A competitor for Czech President Zeman

The 64-year-old author and former multimillionaire businessman Michal Horáček officially announced on Thursday that he would run for the office of Czech president. The elections will take place in January 2018. Current president Miloš Zeman has not stated whether he will run for a second term in office. Czech commentators find Horáček competent, if somewhat bland.

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Sme (SK) /

Horáček would be a tough opponent

Michal Horáček is an opponent Zeman would need to take seriously, Sme comments:

“According to one survey Horáček could beat Zeman in the run-off vote. There is talk in Prague about President Zeman having no intention of ending his career with a defeat, and that health issues are prompting him to seriously consider not running for election at all. … In some ways Horáček resembles Slovakia's president Andrej Kiska. Both founded successful companies that they then sold to focus on the things they like doing. And both are interested in occupying the country's highest office. So is the Czech Republic poised for a revolution? So far Horáček hasn't made any mistakes, at any rate. And he doesn't come across as a kind of anti-Zeman. He knows that if he wants to win he must gain the support of quite a few of Zeman's voters.”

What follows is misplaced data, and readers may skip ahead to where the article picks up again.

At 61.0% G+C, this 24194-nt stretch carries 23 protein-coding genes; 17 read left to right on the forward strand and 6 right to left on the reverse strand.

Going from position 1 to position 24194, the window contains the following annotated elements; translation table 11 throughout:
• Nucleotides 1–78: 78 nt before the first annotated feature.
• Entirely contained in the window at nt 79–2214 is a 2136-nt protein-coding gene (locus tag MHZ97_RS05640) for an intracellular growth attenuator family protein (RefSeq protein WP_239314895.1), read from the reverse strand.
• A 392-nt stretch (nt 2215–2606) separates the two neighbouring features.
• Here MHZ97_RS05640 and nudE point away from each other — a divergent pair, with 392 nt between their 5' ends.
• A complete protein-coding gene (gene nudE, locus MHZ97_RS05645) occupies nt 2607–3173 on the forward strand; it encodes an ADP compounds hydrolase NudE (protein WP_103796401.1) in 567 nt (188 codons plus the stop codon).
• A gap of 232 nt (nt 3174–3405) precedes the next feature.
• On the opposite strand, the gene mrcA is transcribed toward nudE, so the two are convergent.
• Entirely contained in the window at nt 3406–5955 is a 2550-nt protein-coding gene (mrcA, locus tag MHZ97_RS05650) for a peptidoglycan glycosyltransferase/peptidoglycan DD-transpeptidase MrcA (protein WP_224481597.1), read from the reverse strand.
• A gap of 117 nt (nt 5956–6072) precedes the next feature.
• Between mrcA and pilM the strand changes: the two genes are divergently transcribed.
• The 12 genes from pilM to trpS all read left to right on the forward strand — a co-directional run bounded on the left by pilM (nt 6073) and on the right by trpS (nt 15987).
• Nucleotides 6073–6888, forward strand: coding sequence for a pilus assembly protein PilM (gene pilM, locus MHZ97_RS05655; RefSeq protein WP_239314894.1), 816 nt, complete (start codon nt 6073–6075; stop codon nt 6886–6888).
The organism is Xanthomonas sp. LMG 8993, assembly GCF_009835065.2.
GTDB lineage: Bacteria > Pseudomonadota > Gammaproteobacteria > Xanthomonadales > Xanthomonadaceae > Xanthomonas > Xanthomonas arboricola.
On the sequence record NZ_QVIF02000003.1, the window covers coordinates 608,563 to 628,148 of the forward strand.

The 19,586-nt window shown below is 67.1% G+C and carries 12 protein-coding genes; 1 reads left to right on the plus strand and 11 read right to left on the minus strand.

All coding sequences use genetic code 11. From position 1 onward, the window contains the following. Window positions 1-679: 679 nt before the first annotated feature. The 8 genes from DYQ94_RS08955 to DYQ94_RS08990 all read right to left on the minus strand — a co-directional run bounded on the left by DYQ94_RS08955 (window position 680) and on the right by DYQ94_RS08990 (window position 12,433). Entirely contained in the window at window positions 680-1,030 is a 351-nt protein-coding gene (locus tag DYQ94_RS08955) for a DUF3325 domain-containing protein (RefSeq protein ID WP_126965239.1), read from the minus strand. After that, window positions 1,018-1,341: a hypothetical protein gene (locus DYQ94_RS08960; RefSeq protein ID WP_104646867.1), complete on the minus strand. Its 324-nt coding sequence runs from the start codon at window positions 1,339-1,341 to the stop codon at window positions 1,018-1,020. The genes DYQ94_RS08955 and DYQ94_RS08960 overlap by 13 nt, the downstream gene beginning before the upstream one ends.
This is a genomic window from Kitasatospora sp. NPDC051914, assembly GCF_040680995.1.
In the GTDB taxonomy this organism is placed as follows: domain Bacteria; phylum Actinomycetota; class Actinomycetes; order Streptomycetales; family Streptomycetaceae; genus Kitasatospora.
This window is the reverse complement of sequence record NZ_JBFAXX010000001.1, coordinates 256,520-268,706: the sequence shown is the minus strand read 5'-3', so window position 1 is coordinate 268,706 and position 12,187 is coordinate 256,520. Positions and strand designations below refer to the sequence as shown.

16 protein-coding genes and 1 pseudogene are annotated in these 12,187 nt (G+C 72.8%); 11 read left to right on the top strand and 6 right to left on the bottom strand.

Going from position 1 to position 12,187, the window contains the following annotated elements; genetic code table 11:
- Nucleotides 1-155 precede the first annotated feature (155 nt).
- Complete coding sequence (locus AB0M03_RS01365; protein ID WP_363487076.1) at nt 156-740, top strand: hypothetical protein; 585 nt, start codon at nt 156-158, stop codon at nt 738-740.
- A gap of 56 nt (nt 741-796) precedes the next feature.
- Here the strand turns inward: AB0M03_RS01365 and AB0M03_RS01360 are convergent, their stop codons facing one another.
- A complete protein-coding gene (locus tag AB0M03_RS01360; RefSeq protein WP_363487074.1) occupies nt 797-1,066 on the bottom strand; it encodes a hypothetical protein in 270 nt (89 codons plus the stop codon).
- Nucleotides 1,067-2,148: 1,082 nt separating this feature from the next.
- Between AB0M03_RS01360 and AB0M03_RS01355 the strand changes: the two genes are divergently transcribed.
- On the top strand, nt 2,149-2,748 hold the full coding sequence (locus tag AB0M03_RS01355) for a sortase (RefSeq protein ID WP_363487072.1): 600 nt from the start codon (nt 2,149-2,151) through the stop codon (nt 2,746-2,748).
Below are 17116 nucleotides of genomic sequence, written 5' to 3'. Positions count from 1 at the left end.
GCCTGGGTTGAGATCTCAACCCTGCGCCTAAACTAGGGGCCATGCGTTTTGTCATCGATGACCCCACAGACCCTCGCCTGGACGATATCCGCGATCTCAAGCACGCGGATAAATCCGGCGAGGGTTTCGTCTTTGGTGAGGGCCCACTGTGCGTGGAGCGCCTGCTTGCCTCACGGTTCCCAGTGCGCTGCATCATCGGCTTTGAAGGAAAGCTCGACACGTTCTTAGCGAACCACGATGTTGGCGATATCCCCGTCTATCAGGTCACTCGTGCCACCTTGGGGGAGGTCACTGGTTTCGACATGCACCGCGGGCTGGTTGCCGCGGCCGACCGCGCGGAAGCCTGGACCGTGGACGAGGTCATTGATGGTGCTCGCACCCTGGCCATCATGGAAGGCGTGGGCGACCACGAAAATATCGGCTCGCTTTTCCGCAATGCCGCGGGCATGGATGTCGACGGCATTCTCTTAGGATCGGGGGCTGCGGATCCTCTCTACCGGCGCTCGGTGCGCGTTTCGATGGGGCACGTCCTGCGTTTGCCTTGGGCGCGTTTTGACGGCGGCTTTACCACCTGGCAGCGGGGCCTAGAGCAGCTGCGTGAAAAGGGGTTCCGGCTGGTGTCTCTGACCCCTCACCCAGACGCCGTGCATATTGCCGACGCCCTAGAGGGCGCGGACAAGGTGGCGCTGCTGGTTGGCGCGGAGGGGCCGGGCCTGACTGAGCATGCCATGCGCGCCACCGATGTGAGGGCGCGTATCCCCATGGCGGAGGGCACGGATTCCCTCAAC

Hospodářské noviny (CZ) /

Professional but no charisma

Horáček's appearance was highly professional but lacking in authenticity, Hospodářské noviny believes:

“Horáček was extremely pensive in yesterday's presentation. He stressed the decline in the office of the president in recent years, but made a point of not combining his comments with criticism of Zeman in particular. Horáček set new standards. He spoke openly about his past, his bank balance, his health. That's like a challenge to Zeman, who's never done anything of the kind. Nevertheless Horáček comes across as a little artificial and unnatural, which is unusual for the Czech Republic. Even for Horáček, 'how' he says something is more important than 'what' he says. This 'how' ultimately decides who will be president. The path to the president's office is above all the path to oneself. And every candidate must find that out for himself.”